We love Malpeque oysters from P.E.I. and Village Bay oysters from New Brunswick. Their unique flavours are determined by their geography. Served at oyster bars, these small, world famous beauties have a crisp, briny taste and a sweet finish.
Recipe Beth Jacob. Food Styling Kari Wardrop. Photography Jerry Grajewski.

Recipe Beth Jacob. Food Styling Kari Wardrop. Photography Jerry Grajewski.

  • Duration
  • Prep Time
  • 2Servings

Ingredients

  • 12 oysters
  • Crushed ice or coarse salt for presentation

Mignonette

  • 1 shallot, finely minced
  • 1/4 cup champagne vinegar
  • Pinch coarse salt
  • Pinch white pepper

Preparation

For mignonette, combine all ingredients in a small bowl. Refrigerate for 2 or more hours (or overnight) to allow flavours to develop.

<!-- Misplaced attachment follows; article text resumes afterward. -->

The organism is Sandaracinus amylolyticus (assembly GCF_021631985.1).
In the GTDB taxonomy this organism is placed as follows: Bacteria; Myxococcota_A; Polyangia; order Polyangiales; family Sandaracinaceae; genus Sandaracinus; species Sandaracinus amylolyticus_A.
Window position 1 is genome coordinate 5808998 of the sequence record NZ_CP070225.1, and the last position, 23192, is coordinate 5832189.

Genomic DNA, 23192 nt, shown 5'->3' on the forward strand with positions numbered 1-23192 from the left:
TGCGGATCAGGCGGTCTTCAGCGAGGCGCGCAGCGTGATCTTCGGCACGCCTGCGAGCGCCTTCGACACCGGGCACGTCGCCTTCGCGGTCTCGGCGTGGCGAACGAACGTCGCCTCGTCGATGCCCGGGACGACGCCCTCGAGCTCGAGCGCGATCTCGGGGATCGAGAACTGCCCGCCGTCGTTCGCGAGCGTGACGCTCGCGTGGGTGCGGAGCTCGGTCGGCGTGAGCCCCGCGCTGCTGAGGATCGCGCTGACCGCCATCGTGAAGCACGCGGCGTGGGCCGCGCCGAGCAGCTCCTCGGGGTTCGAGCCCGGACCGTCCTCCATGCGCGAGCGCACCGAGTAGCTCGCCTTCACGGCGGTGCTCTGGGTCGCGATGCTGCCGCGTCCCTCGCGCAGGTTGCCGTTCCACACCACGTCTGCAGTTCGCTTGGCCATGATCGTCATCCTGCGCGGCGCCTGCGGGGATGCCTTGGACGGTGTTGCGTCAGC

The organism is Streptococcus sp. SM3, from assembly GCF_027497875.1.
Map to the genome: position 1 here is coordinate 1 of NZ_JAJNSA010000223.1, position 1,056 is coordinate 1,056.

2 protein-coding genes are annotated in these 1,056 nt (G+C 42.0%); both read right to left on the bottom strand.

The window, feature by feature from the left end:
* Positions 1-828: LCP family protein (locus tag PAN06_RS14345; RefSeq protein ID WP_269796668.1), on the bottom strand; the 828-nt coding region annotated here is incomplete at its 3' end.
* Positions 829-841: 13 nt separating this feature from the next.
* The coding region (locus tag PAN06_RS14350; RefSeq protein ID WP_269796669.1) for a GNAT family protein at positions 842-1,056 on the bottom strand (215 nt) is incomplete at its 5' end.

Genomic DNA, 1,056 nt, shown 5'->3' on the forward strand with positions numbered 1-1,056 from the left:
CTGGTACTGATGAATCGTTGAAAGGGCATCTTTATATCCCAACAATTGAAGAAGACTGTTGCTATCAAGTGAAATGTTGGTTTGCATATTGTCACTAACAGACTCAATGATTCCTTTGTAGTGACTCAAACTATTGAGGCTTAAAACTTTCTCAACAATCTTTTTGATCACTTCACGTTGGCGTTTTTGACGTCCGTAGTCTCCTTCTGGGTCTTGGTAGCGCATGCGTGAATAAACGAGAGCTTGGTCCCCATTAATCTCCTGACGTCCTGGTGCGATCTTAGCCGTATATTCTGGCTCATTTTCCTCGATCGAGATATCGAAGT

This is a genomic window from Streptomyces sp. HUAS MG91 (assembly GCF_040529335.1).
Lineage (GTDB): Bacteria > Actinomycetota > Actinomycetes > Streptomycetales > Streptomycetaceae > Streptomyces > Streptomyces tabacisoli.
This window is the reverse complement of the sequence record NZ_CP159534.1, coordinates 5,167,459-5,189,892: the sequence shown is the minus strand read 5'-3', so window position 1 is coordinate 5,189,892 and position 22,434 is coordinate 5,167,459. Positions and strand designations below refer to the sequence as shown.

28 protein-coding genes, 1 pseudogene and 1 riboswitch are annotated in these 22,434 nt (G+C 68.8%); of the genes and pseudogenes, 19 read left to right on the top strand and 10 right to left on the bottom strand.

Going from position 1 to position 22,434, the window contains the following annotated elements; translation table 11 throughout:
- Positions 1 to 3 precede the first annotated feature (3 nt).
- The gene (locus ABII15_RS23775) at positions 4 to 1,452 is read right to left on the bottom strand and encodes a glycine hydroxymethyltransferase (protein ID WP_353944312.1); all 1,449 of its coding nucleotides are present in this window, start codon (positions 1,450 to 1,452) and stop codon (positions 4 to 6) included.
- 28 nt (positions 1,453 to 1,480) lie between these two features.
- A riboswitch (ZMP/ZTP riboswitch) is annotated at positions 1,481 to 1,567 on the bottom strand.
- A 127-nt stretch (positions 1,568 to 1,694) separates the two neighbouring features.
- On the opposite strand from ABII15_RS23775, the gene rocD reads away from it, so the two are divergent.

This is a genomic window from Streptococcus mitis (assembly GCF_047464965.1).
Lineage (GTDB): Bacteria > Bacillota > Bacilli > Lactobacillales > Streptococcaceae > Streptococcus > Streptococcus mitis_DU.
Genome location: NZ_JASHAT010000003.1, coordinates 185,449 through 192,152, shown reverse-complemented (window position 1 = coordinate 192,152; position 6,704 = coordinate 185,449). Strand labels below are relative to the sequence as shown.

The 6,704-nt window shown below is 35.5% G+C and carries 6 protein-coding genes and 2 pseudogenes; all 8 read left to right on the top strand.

Shuck oysters. Arrange on crushed ice or coarse salt and serve with mignonette on the side. 

Note: To shuck oysters, make sure to wash and scrub the outside of the oyster shell first. Shuck the oysters with an oyster knife, using a kitchen towel to protect your hand. With the flatter side up, and about 1⁄4 inch from the hinge (where the two shells attach), put in the tip of the oyster knife and pry while twisting slightly to open. There is a "sweet spot"–if that isn’t it, just move the knife over a bit and try again. Once the shell releases, run the oyster knife parallel to the top shell to detach the oyster meat. Remove the top shell. Using the oyster knife, release the oyster from the bottom shell. Place on a tray of crushed ice or coarse salt. A stubborn oyster can halt your progress–put it aside, move onto the next one, then come back to it.